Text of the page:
[fpc-pascal] Re: Porting linux to pascal, would it be possible ?
wmarketing3 at gmail.com
Sat Dec 6 03:01:16 CET 2008
Here is a direct reference from the Wikipedia article I referenced in my
prior post ...
In 1973, Unix was rewritten in the C programming
contrary to the general notion at the time "that something as complex as an
operating system, which must deal with time-critical events, had to be
written exclusively in assembly
migration from assembly
language <http://en.wikipedia.org/wiki/Assembly_Language> to the higher-level
language <http://en.wikipedia.org/wiki/High-level_programming_language> C
resulted in much more
requiring only a relatively small amount of machine-dependent code
to be replaced when porting Unix to other computing
On Fri, Dec 5, 2008 at 7:57 PM, Prince Riley <wmarketing3 at gmail.com> wrote:
> I don't mean to start a culture war here, but I think there is a bit of
> overstatement in this post that 'C' is somehow a better language for writing
> an OS in than say Pascal or OP or anything else.
> In point of fact, the only 'best' language for any processor is its own
> machine code which is always binary.
> And the first operating system software written was done so in the assembly
> language which is written to use mnemoics
> that when 'assembled' convert directly into the binary machine language on
> a one to one basis.
> Now EVERY compiled language, including C, must be processed from its
> syntactical representation into assembly language or machine code. In fact,
> if you download the GCC complier source code and read it, you'll see almost
> immediately that it actually a 'language' front-end connected to a
> 'assembler machine code' back end.
> When the 'C' language was designed at AT&T it used 'assembler' like
> constructs and syntax because it's author wanted
> to stop writing programs in a language called BCPL..
> So aside from a 'historical accident' that the first AT&T OS ..UNIX.. was
> being written at the same time C was being developed, there is no other
> reason for any program, including an OS, to be written in C. To suggest that
> C is better is rather like suggesting that Spanish is a better language than
> English for writing a novel.
> That said, if someone wished to write a modern OS in FP, which has nearly
> every programming construct that 'C' has (ints, doubles, floats, bytes, and
> bits) and you were willing to put in the time to fine tune and modify the FP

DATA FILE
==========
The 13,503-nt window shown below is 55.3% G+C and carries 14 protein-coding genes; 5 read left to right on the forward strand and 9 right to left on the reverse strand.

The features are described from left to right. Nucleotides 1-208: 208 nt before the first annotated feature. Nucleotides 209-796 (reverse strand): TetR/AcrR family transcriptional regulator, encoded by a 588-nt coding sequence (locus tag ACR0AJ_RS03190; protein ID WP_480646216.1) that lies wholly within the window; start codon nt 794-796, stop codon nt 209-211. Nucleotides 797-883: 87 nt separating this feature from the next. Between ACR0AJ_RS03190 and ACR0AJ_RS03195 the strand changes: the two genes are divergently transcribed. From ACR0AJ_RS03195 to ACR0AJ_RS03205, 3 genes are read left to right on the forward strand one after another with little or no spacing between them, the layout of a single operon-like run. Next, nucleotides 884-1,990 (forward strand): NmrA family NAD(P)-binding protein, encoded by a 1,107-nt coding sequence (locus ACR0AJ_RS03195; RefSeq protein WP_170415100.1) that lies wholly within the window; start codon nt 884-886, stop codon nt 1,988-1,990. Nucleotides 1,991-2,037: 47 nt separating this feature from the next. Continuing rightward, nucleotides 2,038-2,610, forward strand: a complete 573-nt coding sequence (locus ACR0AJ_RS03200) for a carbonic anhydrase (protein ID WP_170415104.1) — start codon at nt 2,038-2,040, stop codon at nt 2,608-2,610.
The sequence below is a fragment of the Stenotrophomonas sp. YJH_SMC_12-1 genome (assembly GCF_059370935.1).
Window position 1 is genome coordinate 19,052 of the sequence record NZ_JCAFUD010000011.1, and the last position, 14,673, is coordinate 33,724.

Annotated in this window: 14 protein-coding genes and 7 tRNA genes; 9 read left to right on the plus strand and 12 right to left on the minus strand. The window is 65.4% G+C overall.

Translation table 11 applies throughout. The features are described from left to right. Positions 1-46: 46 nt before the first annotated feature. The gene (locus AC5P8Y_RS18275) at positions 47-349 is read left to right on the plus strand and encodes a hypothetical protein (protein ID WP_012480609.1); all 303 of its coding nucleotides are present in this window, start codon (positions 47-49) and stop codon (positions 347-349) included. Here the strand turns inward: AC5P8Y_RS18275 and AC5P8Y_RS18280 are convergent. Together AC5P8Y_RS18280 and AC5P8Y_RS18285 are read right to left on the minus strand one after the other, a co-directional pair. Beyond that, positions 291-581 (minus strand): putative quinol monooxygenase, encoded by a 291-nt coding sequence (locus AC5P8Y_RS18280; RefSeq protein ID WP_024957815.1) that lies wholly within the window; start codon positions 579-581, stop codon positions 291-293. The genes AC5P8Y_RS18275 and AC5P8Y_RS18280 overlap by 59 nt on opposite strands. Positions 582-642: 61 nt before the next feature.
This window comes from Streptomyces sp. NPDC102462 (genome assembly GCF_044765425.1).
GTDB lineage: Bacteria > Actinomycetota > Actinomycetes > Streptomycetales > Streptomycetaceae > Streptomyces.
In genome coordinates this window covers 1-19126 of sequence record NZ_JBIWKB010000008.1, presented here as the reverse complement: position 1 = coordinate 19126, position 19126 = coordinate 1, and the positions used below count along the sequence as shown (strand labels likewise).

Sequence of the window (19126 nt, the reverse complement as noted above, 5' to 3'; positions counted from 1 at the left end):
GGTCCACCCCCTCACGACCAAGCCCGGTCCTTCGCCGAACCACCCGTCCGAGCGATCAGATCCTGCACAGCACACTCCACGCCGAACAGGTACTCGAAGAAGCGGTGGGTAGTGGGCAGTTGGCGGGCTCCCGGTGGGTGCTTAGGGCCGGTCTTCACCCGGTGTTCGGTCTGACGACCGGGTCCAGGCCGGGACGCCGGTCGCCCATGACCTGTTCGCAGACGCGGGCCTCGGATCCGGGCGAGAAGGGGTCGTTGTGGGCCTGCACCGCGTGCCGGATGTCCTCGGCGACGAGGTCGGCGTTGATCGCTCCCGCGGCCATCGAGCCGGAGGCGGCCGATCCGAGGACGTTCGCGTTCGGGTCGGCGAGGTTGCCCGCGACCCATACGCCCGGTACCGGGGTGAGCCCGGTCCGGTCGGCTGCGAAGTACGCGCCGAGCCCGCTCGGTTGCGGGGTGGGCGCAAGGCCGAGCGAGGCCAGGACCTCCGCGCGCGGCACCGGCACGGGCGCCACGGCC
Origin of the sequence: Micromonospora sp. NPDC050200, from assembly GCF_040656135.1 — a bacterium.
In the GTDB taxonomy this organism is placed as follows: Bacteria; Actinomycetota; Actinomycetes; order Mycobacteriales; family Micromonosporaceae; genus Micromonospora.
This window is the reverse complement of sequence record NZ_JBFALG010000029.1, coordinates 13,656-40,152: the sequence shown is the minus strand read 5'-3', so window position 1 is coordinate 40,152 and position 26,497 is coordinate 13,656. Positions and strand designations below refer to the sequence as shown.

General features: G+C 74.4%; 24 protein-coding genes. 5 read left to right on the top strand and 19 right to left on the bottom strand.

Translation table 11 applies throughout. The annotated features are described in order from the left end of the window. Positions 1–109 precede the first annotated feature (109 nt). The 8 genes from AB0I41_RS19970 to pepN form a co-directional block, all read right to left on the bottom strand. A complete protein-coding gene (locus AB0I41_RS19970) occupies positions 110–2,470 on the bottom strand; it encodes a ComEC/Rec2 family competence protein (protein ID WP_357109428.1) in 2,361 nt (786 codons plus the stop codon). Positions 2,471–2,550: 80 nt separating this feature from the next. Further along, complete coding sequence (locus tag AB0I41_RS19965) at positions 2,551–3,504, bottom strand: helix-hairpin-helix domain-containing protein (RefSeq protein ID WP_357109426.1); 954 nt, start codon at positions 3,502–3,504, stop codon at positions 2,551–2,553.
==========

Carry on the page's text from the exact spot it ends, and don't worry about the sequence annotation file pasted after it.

> compiler, you could produce a OS in FP that would be every bit as effective
> and perform as well or better as one written in C. And as far as the
> processor running the OS couldn't tell what language the OS was written in.
> If anyone wants to convince themselves on this its simple, you'll find
> Ritchie (the creator of the C language) explained these points in the
> preface to his first book on C. There is also a brief mention of this in the
> Wikipedia article on the UNIX operating system. (see the article footnotes)
> On Fri, Dec 5, 2008 at 6:59 PM, Guillermo Martínez Jiménez <
> gmjimen at burdjia.com> wrote:
>> > Are you sure?
>> Yes, I am.
>> > doesn't older MacOS's versions where written in Object Pascal?
>> Yes, it does, but as I said I think it wasn't the better options.
>> > I think the problem here (again) is not the language, it's the critical
>> mass of users of the language. Using C for Linux was a good bet, not because
>> the language is good (Pascal is way better for me), but because C has a
>> wider user base who can fix/add features.
>> I disagree. C is better for write operating systems *by definition*:
>> C was created to write UNIX, Pascal was created to learn good
>> programming techniques. C is low/mid-level language, Pascal is
>> high-level (and Object Pascal is even higher): OS are the lowest
>> software level.
>> I'm not saying it's impossible: here you have MacOS and Toro. I'm
>> just saying that _I think_ it isn't the best option. Of course a
>> better option is to write the kernel in C and Assembler and the
>> utilities in Pascal and Object Pascal.
>> Guillermo "Ñuño" Martínez
>> fpc-pascal maillist - fpc-pascal at lists.freepascal.org
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